RESEARCHManuscript in revision for publication in Journal of Geology, 2018:
NEW CA-TIMS DATES FROM THE BRUSHY BASIN MEMBER, MORRISON FORMATION, WESTERN COLORADO, USA: IMPLICATIONS FOR DINOSAUR EVOLUTION Kenneth G. GALLI1, Robert BUCHWALDT2, Spencer G. LUCAS3, and Lawrence TANNER4
1 Earth and Environmental Sciences, Boston College, 140 Commonwealth Avenue, Chestnut Hill, MA 02467 USA; 2 Boston University Earth & Environment, 685 Commonwealth Avenue, Boston, MA 02215, USA; 3 New Mexico Museum of Natural History and Science, 1801 Mountain Road N. W., Albuquerque, New Mexico 87104-1375 USA; 4 Department of Biological and Environmental Sciences, Le Moyne College, Syracuse, NY 13214 USA.
Abstract/Poster Presentation: for Baltimore MD GSA Meeting:
REANALYSIS OF DEPOSITIONAL MECHANISMS, MICROFACIES SEQUENCES, AND EVENT STRATIGRAPHY OF SQUANTUM DIAMICTITES AND ASSOCIATED STRATA IN THE EDIACARAN BOSTON BAY GROUP
BAILEY, Richard H., Marine and Environmental Sciences, Northeastern University, Boston, MA 02115 and GALLI, Kenneth G., Earth and Environmental Sciences, Boston College, 140 Commonwealth Ave, 213 Devlin Hall, Chestnut Hill, MA 02467, firstname.lastname@example.org
Reanalysis of the Neoproterozoic (Ediacaran) Boston Bay Group on the Squantum Penninsula (Quincy, MA) with a particular focus on the spectacular coastal outcrops of Squantum Head is based on new high resolution mapping combined with detailed measurement and description of stratigraphic sections. Bedding characteristics, sedimentary structures, and microfacies architecture is displayed in digitally rendered stratigraphic panels.
Careful mapping and evaluation of faults that have been omitted or overlooked in most prior published stratigraphic analyses permitted adjustment and proper measurement of stratigraphic sections. Interpretation of sedimentologic data indicates submarine gravity mass transport was the primary mechanism of formation of coarse clastic facies. These processes resulted in a spectrum of interbedded matrix and clast supported conglomerates. Intercalated within the conglomerates are graded pebbly grannulestones and sandstones transported by turbidity currents or as other sorts of cohesionless mass flows.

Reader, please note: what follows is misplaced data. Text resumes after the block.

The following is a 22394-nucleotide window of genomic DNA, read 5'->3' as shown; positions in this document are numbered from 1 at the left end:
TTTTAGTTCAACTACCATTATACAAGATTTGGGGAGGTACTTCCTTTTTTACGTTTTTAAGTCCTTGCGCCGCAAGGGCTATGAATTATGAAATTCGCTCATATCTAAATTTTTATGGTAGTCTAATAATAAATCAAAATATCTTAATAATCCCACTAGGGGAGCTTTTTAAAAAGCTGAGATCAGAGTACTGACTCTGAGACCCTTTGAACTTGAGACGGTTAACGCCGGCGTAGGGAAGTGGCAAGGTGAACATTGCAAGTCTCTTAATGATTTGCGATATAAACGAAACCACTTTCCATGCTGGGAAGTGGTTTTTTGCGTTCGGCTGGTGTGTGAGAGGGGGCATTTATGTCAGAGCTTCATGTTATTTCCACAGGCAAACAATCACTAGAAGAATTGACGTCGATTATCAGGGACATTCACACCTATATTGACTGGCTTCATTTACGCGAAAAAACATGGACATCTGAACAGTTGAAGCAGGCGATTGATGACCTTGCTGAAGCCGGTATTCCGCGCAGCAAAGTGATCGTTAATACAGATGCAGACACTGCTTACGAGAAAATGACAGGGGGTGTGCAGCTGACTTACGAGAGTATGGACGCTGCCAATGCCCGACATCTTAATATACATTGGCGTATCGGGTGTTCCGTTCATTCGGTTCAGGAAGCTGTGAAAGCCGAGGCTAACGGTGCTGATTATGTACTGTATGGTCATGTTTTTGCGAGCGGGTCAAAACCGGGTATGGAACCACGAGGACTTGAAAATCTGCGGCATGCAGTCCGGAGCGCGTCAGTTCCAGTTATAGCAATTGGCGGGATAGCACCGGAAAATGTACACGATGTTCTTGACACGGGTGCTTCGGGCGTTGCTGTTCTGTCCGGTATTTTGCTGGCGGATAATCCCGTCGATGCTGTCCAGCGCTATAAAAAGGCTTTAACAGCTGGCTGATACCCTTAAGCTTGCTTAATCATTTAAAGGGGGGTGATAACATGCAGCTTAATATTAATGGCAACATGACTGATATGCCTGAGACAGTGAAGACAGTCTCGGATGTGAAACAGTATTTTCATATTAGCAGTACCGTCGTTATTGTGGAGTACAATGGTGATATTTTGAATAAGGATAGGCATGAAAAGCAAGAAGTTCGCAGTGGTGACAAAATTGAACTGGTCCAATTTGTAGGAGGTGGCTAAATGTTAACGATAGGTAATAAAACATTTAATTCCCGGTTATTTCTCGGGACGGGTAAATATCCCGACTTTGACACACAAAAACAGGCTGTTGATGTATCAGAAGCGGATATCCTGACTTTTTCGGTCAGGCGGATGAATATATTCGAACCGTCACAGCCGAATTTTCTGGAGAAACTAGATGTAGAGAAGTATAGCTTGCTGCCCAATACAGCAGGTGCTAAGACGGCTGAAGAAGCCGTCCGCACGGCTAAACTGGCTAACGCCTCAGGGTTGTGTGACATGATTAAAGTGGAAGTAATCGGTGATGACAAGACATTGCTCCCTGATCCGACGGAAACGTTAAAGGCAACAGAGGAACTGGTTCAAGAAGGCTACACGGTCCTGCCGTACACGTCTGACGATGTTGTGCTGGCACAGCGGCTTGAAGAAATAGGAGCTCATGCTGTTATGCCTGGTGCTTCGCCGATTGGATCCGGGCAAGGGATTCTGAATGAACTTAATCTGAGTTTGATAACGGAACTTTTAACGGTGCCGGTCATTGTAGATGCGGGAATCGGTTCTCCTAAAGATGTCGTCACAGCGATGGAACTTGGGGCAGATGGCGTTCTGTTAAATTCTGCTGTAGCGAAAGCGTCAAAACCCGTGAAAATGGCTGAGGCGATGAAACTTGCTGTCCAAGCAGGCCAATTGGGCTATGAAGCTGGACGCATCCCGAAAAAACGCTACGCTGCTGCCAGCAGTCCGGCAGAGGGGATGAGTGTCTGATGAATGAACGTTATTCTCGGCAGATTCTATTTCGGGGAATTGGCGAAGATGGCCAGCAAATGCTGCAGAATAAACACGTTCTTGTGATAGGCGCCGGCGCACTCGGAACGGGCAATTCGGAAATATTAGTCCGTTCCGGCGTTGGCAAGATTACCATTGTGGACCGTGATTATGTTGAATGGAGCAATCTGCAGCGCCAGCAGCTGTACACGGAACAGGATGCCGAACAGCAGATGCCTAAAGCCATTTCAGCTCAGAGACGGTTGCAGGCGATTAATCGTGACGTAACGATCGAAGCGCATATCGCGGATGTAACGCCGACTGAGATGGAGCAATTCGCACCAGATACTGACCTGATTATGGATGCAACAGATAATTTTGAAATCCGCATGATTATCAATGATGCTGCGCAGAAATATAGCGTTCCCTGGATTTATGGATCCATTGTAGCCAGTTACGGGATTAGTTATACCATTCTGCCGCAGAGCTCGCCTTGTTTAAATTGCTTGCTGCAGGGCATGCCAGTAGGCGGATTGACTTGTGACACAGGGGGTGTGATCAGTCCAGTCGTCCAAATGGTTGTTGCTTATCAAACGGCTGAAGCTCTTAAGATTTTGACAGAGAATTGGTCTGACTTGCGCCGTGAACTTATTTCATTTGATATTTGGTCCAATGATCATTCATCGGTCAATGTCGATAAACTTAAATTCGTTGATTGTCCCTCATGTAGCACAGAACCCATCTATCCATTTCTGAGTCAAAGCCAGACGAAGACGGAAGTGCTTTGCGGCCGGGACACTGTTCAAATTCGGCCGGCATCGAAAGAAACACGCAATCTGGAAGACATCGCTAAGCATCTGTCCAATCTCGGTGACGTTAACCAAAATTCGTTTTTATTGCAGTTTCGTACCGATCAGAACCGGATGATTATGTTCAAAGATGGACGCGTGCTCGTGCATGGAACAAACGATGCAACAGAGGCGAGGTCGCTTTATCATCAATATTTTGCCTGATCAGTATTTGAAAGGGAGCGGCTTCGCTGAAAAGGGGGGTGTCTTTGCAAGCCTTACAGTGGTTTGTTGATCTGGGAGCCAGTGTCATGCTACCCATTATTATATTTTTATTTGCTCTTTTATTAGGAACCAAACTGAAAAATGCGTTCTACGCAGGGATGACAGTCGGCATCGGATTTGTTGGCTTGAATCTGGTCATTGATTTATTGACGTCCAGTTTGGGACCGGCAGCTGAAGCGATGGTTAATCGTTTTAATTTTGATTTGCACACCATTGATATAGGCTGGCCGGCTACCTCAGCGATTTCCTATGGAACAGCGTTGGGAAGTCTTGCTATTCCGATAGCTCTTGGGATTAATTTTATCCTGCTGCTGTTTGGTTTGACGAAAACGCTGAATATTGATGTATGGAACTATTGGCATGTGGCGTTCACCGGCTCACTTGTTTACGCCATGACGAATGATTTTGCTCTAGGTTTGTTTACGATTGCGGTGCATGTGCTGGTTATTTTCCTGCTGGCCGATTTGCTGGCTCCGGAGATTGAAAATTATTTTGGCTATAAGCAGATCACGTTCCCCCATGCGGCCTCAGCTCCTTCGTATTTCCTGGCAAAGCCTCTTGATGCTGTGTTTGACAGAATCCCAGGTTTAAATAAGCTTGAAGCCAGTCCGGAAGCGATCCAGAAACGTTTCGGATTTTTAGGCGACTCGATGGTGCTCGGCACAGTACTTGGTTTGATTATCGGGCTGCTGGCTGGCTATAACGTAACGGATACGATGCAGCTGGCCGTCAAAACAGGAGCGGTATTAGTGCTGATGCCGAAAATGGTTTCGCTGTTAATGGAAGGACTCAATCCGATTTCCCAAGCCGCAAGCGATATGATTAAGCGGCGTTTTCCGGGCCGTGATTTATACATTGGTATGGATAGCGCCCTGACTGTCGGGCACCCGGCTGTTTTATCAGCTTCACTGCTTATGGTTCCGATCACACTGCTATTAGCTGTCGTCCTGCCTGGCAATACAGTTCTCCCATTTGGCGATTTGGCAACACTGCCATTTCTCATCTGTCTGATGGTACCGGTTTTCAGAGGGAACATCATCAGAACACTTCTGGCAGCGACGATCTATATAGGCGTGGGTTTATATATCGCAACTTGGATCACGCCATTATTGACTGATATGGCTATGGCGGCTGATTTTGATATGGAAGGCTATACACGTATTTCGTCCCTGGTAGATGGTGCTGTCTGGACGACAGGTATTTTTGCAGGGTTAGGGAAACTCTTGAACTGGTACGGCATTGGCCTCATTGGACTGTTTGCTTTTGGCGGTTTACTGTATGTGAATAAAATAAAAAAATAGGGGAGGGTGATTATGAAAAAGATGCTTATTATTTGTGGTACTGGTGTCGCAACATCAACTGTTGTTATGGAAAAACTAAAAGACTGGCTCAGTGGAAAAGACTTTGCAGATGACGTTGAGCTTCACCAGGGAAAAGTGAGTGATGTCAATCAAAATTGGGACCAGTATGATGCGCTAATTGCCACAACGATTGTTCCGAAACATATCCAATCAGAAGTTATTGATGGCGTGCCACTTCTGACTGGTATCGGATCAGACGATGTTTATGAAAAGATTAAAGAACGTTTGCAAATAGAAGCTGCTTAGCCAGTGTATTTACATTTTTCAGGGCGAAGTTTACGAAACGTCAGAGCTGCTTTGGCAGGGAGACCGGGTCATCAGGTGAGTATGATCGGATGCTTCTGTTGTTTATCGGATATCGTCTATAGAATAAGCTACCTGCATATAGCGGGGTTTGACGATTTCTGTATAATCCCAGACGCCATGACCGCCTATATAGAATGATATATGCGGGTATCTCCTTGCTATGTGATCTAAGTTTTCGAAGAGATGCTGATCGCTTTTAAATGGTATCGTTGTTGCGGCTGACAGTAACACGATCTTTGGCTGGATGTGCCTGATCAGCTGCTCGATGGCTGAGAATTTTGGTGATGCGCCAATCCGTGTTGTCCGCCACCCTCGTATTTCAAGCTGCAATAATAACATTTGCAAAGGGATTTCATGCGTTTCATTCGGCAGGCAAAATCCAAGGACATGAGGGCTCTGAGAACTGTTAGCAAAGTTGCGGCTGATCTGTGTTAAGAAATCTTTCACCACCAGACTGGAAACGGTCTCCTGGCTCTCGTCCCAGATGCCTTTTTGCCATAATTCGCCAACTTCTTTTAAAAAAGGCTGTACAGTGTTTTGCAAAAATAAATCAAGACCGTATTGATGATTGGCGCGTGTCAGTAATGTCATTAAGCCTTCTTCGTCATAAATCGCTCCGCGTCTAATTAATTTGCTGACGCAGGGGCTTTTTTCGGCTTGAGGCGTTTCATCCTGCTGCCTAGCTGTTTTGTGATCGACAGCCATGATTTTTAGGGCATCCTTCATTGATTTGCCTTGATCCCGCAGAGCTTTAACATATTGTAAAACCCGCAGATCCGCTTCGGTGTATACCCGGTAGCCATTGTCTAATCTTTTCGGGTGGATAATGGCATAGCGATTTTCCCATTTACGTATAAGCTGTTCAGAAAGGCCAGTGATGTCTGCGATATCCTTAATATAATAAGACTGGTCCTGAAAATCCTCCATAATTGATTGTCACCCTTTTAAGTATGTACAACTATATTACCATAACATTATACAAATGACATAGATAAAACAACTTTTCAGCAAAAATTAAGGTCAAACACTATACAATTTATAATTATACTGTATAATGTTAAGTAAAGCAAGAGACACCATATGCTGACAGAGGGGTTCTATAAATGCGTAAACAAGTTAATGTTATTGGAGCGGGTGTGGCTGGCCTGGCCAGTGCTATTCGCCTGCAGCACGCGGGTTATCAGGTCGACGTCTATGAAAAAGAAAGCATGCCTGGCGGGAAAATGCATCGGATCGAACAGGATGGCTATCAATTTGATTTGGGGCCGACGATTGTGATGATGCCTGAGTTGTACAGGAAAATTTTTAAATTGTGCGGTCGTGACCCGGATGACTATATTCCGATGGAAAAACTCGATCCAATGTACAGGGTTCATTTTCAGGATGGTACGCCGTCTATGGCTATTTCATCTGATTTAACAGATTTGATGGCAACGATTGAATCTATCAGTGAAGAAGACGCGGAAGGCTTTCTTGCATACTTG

Most of the fine sediment in the matrix of diamictites was introduced by admixing slope or basinal deposits during transport of proximally derived extrabasinal clast supported gravels and very coarse conglomerates. Evidence of this mixing is well displayed at the basal contacts of diamictites. The two main diamictite horizons are underlain and separated by thick successions of very thinly laminated sand-silt turbidites with slump folded intervals up to 2m thick. One debrite within slope or basinal turbidites contains deformed slope derived intraclasts and olistoliths up to 4m in size. We interpret the main diamictite sequences to represent re-deposited proximal coarse clastics formed during sea level lowstands. Thick sequences of thinly laminated mudstone to sandstone and interbedded slumped strata and intraclast-rich debrites represent deposition during sea level highstands.
Basin History, Depositional Mechanics, and Paleoenvironments of Mass-Flow Deposits in the Ediacaran Boston Bay Group, Massachusetts, Bailey, Richard H., and Galli, Kenneth G., 2015,Northeastern Section - 50th Annual Meeting, The Geological Society of America, Monday, March 23, 2015 Poster: Stratigraphy, Sediments, Clastic:
Recent restudy and remapping of portions of the Boston Harbor Islands and surrounding coastal outcrops permits a comparative analysis of the characteristic debrites, such as the well known
Squantum Member, Roxbury Formation of the Boston Bay Group. In addition, there are well exposed outcrops containing a wide variety of coarse mass flow deposits and slumped and
disturbed stratigraphic intervals. All of the conglomeratic facies considered in this analysis are within the Cambridge Argillite or are intimately associated with similar thinly laminated